THE "meter-jam" campaign (one-day boycott of autorickshaws and taxis) called by Mumbaikars on August 12 to express their anger over the highhandedness of autorickshaw and taxi drivers found a positive response not only in Mumbai, but in many other cities and towns. One could see commuters from Bangalore and Delhi expressing on social networking sites, their solidarity with the Mumbai commuters, and also calling for similar boycotts in their cities, too.
I refer to this because in a way the campaign was a milestone in the history of the Indian consumer movement. Even though Mahatma Gandhi first introduced Indians to the campaign of boycott and passive resistance, the consumer movement somehow never used this powerful weapon as an expression of their anger and protest over their exploitation. Today, thanks to the Internet in general and the social networking sites in particular, Indians have found a voice. I do believe that this is only the beginning, and we will soon have many such campaigns and boycott calls, and they will be far more successful with greater participation of people.
Having said that, I must also point to the fact that the "meter-jam" campaign exposes the way the administration has allowed the exploitation of the public or commuters by autorickshaw and taxi drivers. It also highlights the need for a specific regulation to define and protect the rights of commuters, including those who travel by bus, and enforce those rights stringently.
If you travel in taxicabs in North American cities, for example, you will notice that the taxis carry on the back of the front seat, a poster or an information label, describing your rights as a commuter, which broadly include your right to a safe ride, and the right to be charged the correct amount indicated on the meter, and the right to your destination through the shortest route.
You also have the right to a quiet ride, without the cab driver sounding the horn continuously, or talking on the mobile, or switching on blaring music. In addition to describing your rights, these information posters or labels give you the taxicab driverís licence number and the 24-hour hotline on which you can call to complain, or even compliment him.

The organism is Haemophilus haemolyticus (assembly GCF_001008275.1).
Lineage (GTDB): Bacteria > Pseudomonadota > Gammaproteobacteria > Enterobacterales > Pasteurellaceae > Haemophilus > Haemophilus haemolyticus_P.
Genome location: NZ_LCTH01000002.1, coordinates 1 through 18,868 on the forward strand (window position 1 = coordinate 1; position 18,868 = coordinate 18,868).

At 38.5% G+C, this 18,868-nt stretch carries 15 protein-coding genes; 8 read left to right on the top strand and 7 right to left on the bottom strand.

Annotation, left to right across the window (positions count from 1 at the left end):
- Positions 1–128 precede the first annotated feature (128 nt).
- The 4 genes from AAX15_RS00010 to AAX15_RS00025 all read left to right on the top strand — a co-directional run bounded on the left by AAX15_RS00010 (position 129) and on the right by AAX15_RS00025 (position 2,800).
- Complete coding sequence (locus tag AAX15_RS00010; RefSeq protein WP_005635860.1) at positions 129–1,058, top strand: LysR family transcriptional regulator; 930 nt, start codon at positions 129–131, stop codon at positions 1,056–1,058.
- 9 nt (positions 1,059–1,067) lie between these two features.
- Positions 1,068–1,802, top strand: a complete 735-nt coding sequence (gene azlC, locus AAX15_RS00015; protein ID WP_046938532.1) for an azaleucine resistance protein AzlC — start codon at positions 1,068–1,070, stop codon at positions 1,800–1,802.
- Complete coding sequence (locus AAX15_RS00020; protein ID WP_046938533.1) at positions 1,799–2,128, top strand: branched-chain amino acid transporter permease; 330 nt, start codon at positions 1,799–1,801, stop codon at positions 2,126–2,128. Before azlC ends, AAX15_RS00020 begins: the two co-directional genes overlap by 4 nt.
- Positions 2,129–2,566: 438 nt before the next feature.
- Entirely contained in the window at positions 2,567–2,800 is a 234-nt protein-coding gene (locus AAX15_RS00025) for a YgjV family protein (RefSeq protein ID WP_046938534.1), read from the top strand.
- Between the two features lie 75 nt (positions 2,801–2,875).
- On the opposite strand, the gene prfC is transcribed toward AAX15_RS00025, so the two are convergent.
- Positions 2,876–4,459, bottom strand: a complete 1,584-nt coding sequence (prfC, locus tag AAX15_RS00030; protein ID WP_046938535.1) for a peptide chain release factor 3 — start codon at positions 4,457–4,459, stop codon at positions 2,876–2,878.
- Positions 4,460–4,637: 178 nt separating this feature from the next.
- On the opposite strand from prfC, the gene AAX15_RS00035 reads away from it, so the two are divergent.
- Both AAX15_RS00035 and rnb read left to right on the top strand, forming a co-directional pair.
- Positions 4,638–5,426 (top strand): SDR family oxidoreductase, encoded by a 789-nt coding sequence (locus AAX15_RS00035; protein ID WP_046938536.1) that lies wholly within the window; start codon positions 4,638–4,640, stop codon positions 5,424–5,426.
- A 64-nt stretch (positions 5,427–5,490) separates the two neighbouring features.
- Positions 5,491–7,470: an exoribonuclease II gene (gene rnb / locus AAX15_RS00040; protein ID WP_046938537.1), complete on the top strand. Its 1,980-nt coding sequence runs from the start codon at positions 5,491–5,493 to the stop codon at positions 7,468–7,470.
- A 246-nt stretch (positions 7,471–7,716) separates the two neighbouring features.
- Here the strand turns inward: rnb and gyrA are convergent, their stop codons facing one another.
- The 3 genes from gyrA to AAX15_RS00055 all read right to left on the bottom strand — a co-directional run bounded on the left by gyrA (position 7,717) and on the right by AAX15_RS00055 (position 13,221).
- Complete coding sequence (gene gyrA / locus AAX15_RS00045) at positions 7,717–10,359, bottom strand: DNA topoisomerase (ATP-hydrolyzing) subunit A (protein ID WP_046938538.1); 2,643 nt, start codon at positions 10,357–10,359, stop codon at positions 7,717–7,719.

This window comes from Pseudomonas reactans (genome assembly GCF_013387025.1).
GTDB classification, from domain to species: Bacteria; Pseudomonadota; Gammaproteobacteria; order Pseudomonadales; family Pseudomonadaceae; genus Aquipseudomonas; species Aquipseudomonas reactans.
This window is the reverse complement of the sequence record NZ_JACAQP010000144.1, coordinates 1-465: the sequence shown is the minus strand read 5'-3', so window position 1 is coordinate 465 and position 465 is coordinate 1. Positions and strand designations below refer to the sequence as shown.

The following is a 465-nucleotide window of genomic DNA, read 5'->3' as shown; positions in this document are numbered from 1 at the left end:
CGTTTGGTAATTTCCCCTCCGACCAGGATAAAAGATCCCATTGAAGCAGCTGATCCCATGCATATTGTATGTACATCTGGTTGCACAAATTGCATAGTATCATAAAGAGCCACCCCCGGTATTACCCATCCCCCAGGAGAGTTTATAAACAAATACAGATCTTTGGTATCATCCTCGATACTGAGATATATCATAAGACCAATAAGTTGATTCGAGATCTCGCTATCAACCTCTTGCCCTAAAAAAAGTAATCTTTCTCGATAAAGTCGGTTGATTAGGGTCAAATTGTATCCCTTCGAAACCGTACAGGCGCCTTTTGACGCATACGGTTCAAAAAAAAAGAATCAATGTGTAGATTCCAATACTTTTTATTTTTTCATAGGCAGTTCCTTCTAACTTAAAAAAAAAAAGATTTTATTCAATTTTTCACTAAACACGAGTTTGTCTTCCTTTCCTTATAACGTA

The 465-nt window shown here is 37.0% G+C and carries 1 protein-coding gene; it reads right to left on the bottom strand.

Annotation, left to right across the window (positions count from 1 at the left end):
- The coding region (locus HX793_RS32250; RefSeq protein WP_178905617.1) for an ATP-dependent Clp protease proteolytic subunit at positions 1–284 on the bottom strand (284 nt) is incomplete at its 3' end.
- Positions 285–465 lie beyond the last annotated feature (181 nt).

In other words, most cities have codified the rights of taxi users. These rights vary on the basis of the requirements of commuters. The Bill of Rights of Taxi Riders in the city of Los Angeles, for example, says that those who travel in those taxis have: (1) the right to be charged an accurate fare for the distance travelled; (2) the right to display of designated taxi rates, including approved surcharges inside the cab; (3) the right to a ride in a taxi cab that is in safe working order; (4) the right to a receipt; (5) the right to a taxi driver who is knowledgeable about major destinations, and is able to take you to your destination in the quickest time, and by the shortest route; and (6) the right to complain to the City of Los Angeles Department of Transportation.
Similarly, the New York City Taxi and Limousine Commission, New York, lists out your rights as a commuter. These include the right to a driver who uses E-Z pass at all toll crossings, and charges passengers the discounted E-Z pass rate; the right to pay with credit or debit card; the right to employ a safe and courteous driver, who knows English and the cityís geography; and the right to direct the route to be taken by the driver.
It is time the
authorities in India looked seriously at the problems being faced by
taxi, auto and even bus commuters, and came up with a detailed
regulation to safeguard their interests.